What is Roe v Wade

The plaintiff in the famous American court case Roe v. Wade was Norma Leah Nelson McCorvey, also known by the alias "Jane Roe." The defendant, Henry Wade, was serving as the district attorney for Dallas County (Texas) at the time. In that famous ruling, known as "Roe," the laws that forbade abortion in various US states were overturned. According to the verdict, abortions would be permitted up until foetal viability. A foetus's capacity to thrive outside of a woman's womb is known as its viability. Foetal viability was around 28 weeks old at the time of the ruling (7 months). Today, about 50 years later, with advancements in medical research, 23 to 24 weeks are regarded as the viability period. In Texas, Jane Roe became pregnant with her third child in 1969, but she was unable to get an abortion since it was illegal in her state except in situations when it was necessary to "save a woman's life." She was assisted by attorneys Sarah Weddington and Linda Coffee, who asserted that the state's abortion regulations were unconstitutional and sued her local district attorney, Henry Wade, on her behalf in federal court.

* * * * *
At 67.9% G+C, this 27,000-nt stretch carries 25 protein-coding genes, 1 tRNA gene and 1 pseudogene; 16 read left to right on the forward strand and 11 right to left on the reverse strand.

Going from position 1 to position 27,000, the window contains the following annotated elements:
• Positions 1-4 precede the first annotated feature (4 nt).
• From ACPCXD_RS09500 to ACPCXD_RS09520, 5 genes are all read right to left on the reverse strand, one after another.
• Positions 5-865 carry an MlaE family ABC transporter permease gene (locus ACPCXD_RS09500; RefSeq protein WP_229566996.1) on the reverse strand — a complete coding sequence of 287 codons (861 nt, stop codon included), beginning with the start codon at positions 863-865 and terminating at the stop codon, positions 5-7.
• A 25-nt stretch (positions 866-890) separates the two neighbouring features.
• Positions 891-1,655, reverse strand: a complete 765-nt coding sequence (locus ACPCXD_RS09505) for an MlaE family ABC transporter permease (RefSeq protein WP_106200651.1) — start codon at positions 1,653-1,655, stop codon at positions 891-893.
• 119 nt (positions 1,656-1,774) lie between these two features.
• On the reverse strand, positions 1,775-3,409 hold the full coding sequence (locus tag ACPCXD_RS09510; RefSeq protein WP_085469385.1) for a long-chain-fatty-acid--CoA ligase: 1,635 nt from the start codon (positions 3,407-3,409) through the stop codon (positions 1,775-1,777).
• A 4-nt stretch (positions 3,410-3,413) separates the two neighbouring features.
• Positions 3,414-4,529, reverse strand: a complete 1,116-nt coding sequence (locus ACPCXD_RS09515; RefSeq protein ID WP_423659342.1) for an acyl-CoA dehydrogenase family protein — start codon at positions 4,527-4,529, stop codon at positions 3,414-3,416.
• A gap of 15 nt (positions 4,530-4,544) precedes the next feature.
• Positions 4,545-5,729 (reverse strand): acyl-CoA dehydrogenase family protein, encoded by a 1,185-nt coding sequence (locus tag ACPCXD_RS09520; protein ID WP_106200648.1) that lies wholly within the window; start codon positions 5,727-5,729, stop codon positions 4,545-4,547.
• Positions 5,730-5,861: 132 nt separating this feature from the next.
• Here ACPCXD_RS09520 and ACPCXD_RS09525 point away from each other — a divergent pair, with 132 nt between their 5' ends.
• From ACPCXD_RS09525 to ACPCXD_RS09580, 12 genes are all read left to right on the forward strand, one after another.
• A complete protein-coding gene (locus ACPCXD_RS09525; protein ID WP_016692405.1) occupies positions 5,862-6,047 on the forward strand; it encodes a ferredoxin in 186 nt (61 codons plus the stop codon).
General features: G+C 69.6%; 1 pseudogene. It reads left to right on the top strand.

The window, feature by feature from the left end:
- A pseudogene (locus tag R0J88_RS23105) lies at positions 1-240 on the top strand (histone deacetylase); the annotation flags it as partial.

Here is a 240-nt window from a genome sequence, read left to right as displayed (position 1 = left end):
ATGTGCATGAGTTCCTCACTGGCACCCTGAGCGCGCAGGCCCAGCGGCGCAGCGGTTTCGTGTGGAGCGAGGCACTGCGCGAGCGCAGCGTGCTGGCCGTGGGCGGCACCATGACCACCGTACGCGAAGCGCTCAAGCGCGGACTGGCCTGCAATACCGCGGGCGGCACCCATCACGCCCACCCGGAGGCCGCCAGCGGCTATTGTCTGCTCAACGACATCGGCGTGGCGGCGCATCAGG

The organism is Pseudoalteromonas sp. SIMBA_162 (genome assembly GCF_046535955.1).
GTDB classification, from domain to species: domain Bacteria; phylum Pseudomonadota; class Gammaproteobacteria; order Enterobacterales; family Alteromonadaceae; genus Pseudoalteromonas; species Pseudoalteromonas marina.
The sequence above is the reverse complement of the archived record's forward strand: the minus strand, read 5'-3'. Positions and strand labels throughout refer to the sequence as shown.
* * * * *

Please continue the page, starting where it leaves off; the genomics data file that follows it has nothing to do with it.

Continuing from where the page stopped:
Her victory at the hands of the US District Court for the Northern District of Texas was appealed by Texas to the Supreme Court. The 14th Amendment's "right to privacy," which safeguards a woman's right to obtain an abortion, was a factor in the Supreme Court's 7-2 ruling in Ms. McCorvey's favour.

Before the case was heard, Ms McCorvey gave birth because she could not access legal abortion, and the child was then placed for adoption. She claimed to have done it "on behalf of herself and all other women" at the time who were in a comparable circumstance.

Additionally, the ruling established a legal standard that had an impact on more than 30 other Supreme Court cases addressing restrictions on access to abortion. Right-wing legal organisations and conservative Christian movements have vowed for decades to overturn Roe. Amy Coney Barrett, the most recent justice to join the Supreme Court, increased the number of conservative justices on the court from three to six. Mr Trump appointed Brett Kavanaugh and Neil Gorsuch as two additional conservative judges throughout his administration.

Constitutionality of the Roe Decision